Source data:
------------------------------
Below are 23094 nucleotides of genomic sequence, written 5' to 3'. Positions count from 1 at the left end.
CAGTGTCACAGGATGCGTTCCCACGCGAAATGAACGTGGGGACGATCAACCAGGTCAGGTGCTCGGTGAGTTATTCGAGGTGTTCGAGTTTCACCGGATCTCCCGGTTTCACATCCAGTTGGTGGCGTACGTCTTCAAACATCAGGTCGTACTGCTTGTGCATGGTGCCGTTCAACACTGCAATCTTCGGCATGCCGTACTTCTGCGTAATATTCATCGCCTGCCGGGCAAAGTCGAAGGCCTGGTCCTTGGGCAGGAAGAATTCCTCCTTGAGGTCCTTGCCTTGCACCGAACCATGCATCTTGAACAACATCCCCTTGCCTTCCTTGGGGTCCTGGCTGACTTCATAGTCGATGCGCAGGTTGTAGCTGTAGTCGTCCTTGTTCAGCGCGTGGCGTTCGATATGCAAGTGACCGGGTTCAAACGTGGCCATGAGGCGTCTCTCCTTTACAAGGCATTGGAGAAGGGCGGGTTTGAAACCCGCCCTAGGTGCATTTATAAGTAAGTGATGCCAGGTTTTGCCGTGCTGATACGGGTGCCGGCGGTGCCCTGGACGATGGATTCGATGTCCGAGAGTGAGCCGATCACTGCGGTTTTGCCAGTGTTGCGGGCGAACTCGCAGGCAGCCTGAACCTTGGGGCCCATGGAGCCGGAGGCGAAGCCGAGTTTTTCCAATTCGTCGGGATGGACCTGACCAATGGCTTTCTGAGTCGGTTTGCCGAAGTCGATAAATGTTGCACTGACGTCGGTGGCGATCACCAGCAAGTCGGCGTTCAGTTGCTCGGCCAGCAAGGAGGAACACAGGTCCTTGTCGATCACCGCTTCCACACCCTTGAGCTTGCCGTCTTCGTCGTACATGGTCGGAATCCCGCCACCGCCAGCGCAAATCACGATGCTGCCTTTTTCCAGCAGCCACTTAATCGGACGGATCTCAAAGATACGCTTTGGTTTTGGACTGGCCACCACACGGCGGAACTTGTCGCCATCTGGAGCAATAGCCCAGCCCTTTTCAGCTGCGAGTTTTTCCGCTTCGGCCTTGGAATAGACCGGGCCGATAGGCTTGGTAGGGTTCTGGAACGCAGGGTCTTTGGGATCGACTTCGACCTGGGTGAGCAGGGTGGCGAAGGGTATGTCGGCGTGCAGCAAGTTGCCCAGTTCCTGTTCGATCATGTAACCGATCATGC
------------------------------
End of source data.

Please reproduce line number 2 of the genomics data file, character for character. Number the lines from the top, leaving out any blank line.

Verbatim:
CAGTGTCACAGGATGCGTTCCCACGCGAAATGAACGTGGGGACGATCAACCAGGTCAGGTGCTCGGTGAGTTATTCGAGGTGTTCGAGTTTCACCGGATCTCCCGGTTTCACATCCAGTTGGTGGCGTACGTCTTCAAACATCAGGTCGTACTGCTTGTGCATGGTGCCGTTCAACACTGCAATCTTCGGCATGCCGTACTTCTGCGTAATATTCATCGCCTGCCGGGCAAAGTCGAAGGCCTGGTCCTTGGGCAGGAAGAATTCCTCCTTGAGGTCCTTGCCTTGCACCGAACCATGCATCTTGAACAACATCCCCTTGCCTTCCTTGGGGTCCTGGCTGACTTCATAGTCGATGCGCAGGTTGTAGCTGTAGTCGTCCTTGTTCAGCGCGTGGCGTTCGATATGCAAGTGACCGGGTTCAAACGTGGCCATGAGGCGTCTCTCCTTTACAAGGCATTGGAGAAGGGCGGGTTTGAAACCCGCCCTAGGTGCATTTATAAGTAAGTGATGCCAGGTTTTGCCGTGCTGATACGGGTGCCGGCGGTGCCCTGGACGATGGATTCGATGTCCGAGAGTGAGCCGATCACTGCGGTTTTGCCAGTGTTGCGGGCGAACTCGCAGGCAGCCTGAACCTTGGGGCCCATGGAGCCGGAGGCGAAGCCGAGTTTTTCCAATTCGTCGGGATGGACCTGACCAATGGCTTTCTGAGTCGGTTTGCCGAAGTCGATAAATGTTGCACTGACGTCGGTGGCGATCACCAGCAAGTCGGCGTTCAGTTGCTCGGCCAGCAAGGAGGAACACAGGTCCTTGTCGATCACCGCTTCCACACCCTTGAGCTTGCCGTCTTCGTCGTACATGGTCGGAATCCCGCCACCGCCAGCGCAAATCACGATGCTGCCTTTTTCCAGCAGCCACTTAATCGGACGGATCTCAAAGATACGCTTTGGTTTTGGACTGGCCACCACACGGCGGAACTTGTCGCCATCTGGAGCAATAGCCCAGCCCTTTTCAGCTGCGAGTTTTTCCGCTTCGGCCTTGGAATAGACCGGGCCGATAGGCTTGGTAGGGTTCTGGAACGCAGGGTCTTTGGGATCGACTTCGACCTGGGTGAGCAGGGTGGCGAAGGGTATGTCGGCGTGCAGCAAGTTGCCCAGTTCCTGTTCGATCATGTAACCGATCATGC